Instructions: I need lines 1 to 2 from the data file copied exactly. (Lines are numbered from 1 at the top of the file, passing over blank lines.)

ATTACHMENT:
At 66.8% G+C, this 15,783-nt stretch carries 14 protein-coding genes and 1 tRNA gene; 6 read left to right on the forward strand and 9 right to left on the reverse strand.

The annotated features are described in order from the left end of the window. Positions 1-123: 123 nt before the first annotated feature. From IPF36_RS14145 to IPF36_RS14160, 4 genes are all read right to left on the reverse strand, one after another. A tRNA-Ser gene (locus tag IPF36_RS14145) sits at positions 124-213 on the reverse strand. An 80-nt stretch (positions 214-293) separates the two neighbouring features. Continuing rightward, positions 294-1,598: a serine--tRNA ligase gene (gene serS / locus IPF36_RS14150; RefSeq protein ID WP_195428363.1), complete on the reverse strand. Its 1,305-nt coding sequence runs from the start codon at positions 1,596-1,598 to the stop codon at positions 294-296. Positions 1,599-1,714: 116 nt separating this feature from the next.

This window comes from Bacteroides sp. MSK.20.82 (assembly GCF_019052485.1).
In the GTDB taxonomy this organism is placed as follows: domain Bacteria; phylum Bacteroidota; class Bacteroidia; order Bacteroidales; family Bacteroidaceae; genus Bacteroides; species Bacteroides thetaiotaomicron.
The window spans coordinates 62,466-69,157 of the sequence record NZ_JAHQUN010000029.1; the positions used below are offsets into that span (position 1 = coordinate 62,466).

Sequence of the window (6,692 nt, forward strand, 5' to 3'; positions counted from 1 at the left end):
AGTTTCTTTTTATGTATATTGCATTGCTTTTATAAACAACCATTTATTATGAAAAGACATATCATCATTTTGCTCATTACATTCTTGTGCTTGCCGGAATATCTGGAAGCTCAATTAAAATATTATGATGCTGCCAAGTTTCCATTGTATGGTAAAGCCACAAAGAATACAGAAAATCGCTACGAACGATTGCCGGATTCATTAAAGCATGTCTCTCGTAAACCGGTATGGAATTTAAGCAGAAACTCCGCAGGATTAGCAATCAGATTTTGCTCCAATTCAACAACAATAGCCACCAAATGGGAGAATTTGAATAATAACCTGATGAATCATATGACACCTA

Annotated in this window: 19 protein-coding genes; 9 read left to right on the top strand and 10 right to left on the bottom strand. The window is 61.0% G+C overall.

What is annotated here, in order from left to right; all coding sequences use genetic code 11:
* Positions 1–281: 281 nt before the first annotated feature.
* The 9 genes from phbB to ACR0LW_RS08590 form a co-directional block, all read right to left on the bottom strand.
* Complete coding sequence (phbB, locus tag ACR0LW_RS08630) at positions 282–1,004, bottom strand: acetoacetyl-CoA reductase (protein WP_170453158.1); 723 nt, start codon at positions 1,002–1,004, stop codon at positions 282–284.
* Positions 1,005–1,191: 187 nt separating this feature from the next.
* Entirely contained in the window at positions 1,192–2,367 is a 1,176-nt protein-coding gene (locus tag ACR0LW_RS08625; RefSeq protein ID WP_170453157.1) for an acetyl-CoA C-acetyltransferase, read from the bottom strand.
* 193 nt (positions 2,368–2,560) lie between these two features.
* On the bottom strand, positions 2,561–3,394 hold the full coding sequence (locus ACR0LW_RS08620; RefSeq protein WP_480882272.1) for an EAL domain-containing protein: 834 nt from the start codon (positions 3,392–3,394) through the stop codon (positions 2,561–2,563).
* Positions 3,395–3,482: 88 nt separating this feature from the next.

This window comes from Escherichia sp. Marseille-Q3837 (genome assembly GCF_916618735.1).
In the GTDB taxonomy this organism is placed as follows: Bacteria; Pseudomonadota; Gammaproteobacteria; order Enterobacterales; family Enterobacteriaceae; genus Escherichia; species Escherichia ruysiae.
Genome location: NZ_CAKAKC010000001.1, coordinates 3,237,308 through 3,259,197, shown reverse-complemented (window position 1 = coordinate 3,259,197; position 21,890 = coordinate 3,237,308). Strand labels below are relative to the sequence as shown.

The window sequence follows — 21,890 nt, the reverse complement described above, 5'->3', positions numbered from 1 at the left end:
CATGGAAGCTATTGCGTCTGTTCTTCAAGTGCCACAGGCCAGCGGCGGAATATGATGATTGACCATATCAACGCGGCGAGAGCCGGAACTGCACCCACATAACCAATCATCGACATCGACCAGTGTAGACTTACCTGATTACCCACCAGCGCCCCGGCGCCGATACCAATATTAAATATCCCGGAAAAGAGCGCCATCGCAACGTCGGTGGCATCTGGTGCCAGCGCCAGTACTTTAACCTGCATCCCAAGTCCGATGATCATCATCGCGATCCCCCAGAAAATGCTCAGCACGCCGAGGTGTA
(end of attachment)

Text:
At 66.8% G+C, this 15,783-nt stretch carries 14 protein-coding genes and 1 tRNA gene; 6 read left to right on the forward strand and 9 right to left on the reverse strand.

The annotated features are described in order from the left end of the window. Positions 1-123: 123 nt before the first annotated feature. From IPF36_RS14145 to IPF36_RS14160, 4 genes are all read right to left on the reverse strand, one after another. A tRNA-Ser gene (locus tag IPF36_RS14145) sits at positions 124-213 on the reverse strand. An 80-nt stretch (positions 214-293) separates the two neighbouring features. Continuing rightward, positions 294-1,598: a serine--tRNA ligase gene (gene serS / locus IPF36_RS14150; RefSeq protein ID WP_195428363.1), complete on the reverse strand. Its 1,305-nt coding sequence runs from the start codon at positions 1,596-1,598 to the stop codon at positions 294-296. Positions 1,599-1,714: 116 nt separating this feature from the next.